About Me

Corporate Work



Travel Writing

Contact Me
Rob Writes
Master Wordsmith With Heart
The Lingerie Jungle
Trust the Stars
White Jacket Review
Slaying the Inner Protestant
The Meaning of Stuff
Living With Sports Apathy
Thank You for Being a Spatula Customer
The Way We Never Were
Maxine, 1932
Won't You Be My Monster Trucky Rally?
Slaying the Inner Protestant
For the Philadelphia Forum

I tried to write on a zippy topic this week, but as usual my brain intervened. My brain always screws up my plans. I hate it.

Surely, we should try to remain on affectionate terms with our brains. We have to live with them. But some brains render this impossible. My brain, for example, is intractable, reproachful and vindictive. My brain has a mind of its own. Most people manage to procure work from their brains sometimes, but I never do. My brain is impervious to any assault upon its deep and undisturbed self-reference. My brain sits, absorbed, humming the "Hollywood Squares" theme music to itself. No idea achieves a velocity sufficient to escape its gravity.

Does anyone else have this problem?

Since my brain refused to write something zippy, I decided to write a perky reflection on the joys of mental illness. But what to do about a title?

My Life in Chagrin?

Forty Three Uses for a Depressive? (Idea 15: Keep Your Cheeses Warm.)

Dan Rottenberg had no trouble moving his brain in this direction (see his Notebook, page 3). But my brain refused to budge. Absolutely refused. I don't mean it wouldn't help me. I mean it remained frozen as an icy lock.

So finally I abandoned any attempt to deal rationally with my brain and determined instead to attack it, to excoriate it publicly and gloat over its humiliation. Yes. I would jig and amble and fleer at my brain and call it names. That would suit it, bwaa ha haaa. That would show it. Who's calling the tune now, brain, eh?

So far my brain wont take up the cudgels. Playing dumb, no doubt. Plus it has no idea where to purchase cudgels in Center City. (If only my brain could drive, surely it could find some cudgels at Franklin Mills.) Cowardly brain. I taunt it and thumb my nose. If it angers, maybe it will wake.

As I see it, the problem with my brain is: It houses too many Presbyterians. I don't know how they got there. I've always had them. These are not the new-agey, do-your-own-thing sort of Presbyterians. These are the descendants of Puritans and Calvinists and other hilarious people--inheritors of that wonderful severity that so enlivened the sect when witch-hanging was the chief entertainment.

I can feel them in there, acting austere. I can see them scowl. They scowl at everything. They scorn and scoff. They come from Scotland, homeland of sk  sounds.

Believe me, having Presbyterians in your head is no picnic. Long Presbyterianism of the mind has rendered me incapable of sustained effort. Enough of their dourness remains, but so little of their zeal that I now disapprove most things I do and barely tolerate the rest.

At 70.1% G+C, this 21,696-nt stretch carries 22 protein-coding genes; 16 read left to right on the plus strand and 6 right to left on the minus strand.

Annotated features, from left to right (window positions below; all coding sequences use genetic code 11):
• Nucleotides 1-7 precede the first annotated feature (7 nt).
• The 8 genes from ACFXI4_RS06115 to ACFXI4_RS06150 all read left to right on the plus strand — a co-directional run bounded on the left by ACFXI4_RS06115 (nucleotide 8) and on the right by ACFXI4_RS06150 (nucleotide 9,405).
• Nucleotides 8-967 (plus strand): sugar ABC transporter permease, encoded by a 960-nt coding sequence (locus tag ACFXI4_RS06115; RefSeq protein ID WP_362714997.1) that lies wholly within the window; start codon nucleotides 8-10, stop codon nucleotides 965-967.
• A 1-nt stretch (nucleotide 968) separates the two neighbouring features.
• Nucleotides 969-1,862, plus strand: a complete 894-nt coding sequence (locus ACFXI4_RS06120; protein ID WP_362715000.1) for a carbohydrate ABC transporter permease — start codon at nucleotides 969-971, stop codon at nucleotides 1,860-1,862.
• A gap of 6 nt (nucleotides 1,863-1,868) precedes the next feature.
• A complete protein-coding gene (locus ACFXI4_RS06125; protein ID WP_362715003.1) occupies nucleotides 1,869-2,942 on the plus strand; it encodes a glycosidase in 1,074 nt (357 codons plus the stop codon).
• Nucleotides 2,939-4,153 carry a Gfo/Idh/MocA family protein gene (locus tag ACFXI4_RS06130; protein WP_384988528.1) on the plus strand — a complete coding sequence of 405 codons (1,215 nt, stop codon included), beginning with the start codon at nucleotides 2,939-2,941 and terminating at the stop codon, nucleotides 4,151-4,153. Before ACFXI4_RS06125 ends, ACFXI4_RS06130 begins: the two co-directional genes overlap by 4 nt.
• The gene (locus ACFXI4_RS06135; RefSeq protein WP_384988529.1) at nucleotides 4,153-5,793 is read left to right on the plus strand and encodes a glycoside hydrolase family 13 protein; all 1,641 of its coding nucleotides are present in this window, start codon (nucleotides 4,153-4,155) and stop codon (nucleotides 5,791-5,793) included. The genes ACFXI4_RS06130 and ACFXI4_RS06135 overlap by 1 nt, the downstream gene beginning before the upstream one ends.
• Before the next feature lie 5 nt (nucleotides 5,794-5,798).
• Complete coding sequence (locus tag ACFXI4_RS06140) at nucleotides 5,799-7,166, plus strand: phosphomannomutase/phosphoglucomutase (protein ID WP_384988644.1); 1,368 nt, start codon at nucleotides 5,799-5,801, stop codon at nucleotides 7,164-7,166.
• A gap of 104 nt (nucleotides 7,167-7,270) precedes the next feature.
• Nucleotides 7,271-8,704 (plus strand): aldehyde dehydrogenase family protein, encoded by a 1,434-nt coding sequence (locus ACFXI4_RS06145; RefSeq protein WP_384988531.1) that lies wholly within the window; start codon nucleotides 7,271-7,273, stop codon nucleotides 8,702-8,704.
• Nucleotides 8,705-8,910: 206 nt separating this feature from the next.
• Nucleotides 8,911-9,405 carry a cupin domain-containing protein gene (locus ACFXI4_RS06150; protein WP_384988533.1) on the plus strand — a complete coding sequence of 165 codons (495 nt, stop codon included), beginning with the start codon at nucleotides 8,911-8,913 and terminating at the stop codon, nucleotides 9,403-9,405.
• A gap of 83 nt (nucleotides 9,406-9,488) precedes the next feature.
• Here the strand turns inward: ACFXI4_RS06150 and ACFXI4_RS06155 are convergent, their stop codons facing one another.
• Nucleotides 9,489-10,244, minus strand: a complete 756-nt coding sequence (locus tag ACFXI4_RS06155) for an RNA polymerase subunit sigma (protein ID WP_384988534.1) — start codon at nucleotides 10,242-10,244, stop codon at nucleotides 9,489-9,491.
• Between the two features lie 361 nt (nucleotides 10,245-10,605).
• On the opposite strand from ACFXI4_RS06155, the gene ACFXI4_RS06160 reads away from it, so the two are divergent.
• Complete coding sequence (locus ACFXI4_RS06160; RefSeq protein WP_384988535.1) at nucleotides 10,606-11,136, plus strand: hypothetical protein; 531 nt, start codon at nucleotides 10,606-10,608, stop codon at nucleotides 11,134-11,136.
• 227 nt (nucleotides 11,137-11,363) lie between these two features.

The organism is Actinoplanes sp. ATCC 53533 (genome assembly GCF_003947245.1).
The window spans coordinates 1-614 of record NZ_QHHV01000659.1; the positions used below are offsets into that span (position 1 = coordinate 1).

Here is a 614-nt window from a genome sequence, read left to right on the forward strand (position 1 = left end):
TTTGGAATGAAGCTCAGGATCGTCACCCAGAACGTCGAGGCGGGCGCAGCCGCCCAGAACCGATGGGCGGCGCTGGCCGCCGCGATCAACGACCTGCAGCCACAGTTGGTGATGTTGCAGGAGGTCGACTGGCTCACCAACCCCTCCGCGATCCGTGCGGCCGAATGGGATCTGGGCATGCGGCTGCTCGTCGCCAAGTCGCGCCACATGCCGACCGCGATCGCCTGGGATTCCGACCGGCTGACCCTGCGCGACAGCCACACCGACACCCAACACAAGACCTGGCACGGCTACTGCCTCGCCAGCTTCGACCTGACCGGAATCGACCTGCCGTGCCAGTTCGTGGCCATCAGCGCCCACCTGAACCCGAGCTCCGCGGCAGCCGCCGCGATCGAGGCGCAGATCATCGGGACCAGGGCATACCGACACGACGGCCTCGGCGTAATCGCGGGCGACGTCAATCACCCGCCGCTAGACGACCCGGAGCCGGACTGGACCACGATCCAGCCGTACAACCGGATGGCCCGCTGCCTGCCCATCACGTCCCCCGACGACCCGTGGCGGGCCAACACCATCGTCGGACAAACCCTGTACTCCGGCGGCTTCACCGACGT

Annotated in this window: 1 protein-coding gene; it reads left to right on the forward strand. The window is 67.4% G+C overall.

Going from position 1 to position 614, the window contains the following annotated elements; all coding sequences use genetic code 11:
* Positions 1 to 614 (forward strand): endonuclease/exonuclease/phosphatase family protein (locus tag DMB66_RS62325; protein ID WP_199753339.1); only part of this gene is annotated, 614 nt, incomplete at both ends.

They exhort me to aim impossibly high. Then they fault me for missing. Even when I hit, they complain that I cheated. Or didnt aim high enough. Then they glower at me beneath the rims of their ridiculous hats.

(By contrast, Dan Rottenbergs forebears were an easier act to follow. We Hungarians are a proud people, Dan says his grandfather once told him, although Ive never figured out just what it is we have to be proud of.)

There is no human enterprise in which I might not, given sufficient chance, make a great show. Likewise there is no human enterprise in which I might not, given slightly more than sufficient chance, lose interest. There is no enterprise which I couldn't perform more satisfactorily and famously than the one Im pursuing now. Likewise, there is no plan which can possibly appear more attractive, more useful, more godly, to me than any other.

Sometimes my mind doesnt work at all, and its because all those Presbyterians are holding tedious parley in my head. The world comes apart and still they smirk at each other. When they look out their committee rooms, they see one thing separating from another, and yet another thing separating from that.

Still they stay in committee.

They see parts of their village declare independence, and then each house declare independence, and then each member of each family, and finally, each impulse. All the while they guard their propriety. My mind is a Puritan experiment that never ended, but throve onward in that dim forest with no new ships at the coast.

Some day Ill gain revenge. Some day the sun will shine again and gladness will be allowed. Some day the Presbyterians will be cowed to silence by the singing of happy throngs.

Meanwhile, Ill keep them all at saber point. Eternal vigilance is the price of liberty, especially with Presbyterians in the picture. And never put Presbyterians in charge of your diet if you hope to survive.

HomeAbout MeCorporate WorkColumnsJournalismTravel WritingContact Me